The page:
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2021 All-Star Game thoughts: Awful uniforms, Kris Bryant, fast pace of play

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The 91st MLB All-Star Game is history, and here are some of the key happenings.

Photo by Adam Glanzman/MLB Photos via Getty Images

The American League defeated the National League 5-2 in the 91st MLB All-Star Game at Coors Field Tuesday evening, which, whatever, this game is for fun and who wins doesn’t really matter, although the AL has now won eight in a row and 21 of the last 24. Weird.

A few random thoughts about the events in Denver:

  • Kris Bryant came to bat twice with the bases loaded, once in the sixth inning, again in the eighth. Out of all that, only one run scored, on a passed ball during KB’s sixth-inning at-bat, which ended up in a strikeout. In the eighth, Bryant smacked a line drive to left on which Jared Walsh made this slick sliding catch [VIDEO].

If Walsh doesn’t make that grab, the ball probably gets by him for a bases-clearing double and it’s a different game.

  • The other Cub in the game, Craig Kimbrel, retired two of the three hitters he faced and allowed a double to Adolis Garcia.
  • OMG those uniforms. We were warned before the game even began:

Tyler Kepner was absolutely correct:

The uniforms, which either looked like umpires (dark blue) or the ice-cream truck guy (white) looked like they came from an eighth-grade design class using Microsoft Paint.

Yes, I know. Nike got a multi-year, big-money contract to provide MLB uniforms and by gum, they are providing more uniforms than anyone ever wanted, between these and the City Connect series. Some of the latter are good, some not, but really, no one wanted these. Not even the players:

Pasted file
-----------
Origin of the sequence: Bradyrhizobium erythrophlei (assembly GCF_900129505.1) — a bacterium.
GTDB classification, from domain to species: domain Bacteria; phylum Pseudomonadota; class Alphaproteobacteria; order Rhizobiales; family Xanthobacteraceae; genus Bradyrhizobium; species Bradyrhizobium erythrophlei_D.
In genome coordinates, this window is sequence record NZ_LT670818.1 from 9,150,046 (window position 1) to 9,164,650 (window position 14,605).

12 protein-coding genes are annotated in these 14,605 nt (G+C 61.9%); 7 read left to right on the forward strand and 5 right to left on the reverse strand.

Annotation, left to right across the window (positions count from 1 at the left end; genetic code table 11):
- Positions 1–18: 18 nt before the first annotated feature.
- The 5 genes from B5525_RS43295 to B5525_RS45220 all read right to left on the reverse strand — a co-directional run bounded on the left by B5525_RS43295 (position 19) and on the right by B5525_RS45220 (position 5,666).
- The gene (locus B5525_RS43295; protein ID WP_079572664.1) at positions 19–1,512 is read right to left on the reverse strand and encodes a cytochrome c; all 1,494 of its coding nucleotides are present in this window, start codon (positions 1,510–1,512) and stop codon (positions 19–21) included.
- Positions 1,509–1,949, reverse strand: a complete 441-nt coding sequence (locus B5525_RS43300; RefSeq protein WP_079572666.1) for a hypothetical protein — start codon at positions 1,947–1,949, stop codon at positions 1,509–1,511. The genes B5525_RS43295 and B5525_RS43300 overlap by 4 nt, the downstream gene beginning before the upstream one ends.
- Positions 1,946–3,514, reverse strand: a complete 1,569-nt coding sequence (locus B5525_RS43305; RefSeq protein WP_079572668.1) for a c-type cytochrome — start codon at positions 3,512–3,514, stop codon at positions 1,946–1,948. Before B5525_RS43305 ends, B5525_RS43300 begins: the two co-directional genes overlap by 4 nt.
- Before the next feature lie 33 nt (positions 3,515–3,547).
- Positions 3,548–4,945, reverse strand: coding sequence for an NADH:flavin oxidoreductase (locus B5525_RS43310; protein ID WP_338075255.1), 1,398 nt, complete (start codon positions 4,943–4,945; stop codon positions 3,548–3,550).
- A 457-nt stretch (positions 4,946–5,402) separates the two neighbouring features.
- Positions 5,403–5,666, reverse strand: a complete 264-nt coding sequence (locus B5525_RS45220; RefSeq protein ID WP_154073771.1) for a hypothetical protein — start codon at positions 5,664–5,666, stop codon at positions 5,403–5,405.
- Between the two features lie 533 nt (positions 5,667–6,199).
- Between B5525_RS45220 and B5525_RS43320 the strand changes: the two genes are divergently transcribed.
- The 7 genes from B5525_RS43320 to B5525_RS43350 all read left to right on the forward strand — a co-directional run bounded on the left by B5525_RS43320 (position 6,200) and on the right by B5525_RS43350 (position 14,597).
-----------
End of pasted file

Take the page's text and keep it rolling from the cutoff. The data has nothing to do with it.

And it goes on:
Heck, they made better uniforms for the Futures Game!

And Jomboy Media created something better, too:

I am fervently hoping this is a one-year experiment. MLB has created All-Star uniforms for more than a decade — and players have, up to this year, worn them for the Monday workout day and Home Run Derby, then gone back to their team uniforms for the All-Star Game itself. Let’s hope they return to that for the 2022 ASG, which will be at Dodger Stadium. I’m not alone in that thought. From a former MLB player:

  • The time of the game was exactly three hours. This was a pleasant surprise and 10 minutes shorter than the length of an average game so far in the 2021 MLB season.

This happened even though inning breaks are longer in games like this to shove in more national commercials. Inning breaks are supposed to be 2:55 in “jewel event” games like this, but I timed a couple of them and they were 3:25, which is 1:20 longer than the inning break in a regular-season game. That’s 80 seconds and there were 17 such breaks, which is about 23 minutes... so with the “normal” inning break, this year’s All-Star Game would have run about 2:37. There have been 1,149 nine-inning games played in MLB so far in 2021. Of those, 66 (5.8 percent) have run 2:37 or shorter.

Yes, I know, the All-Star Game is an exhibition, players just stand in the box and play, there’s none of the fooling around, stepping out, pitchers taking longer between pitches, etc.

I’d like to know why players can’t play this way all the time. The pace of the ASG was refreshing.

Two more days remain in the annual MLB midsummer break until the Cubs resume play Friday evening; there will be one game (Yankees/Red Sox) tomorrow. Enjoy the rest of the break until baseball resumes.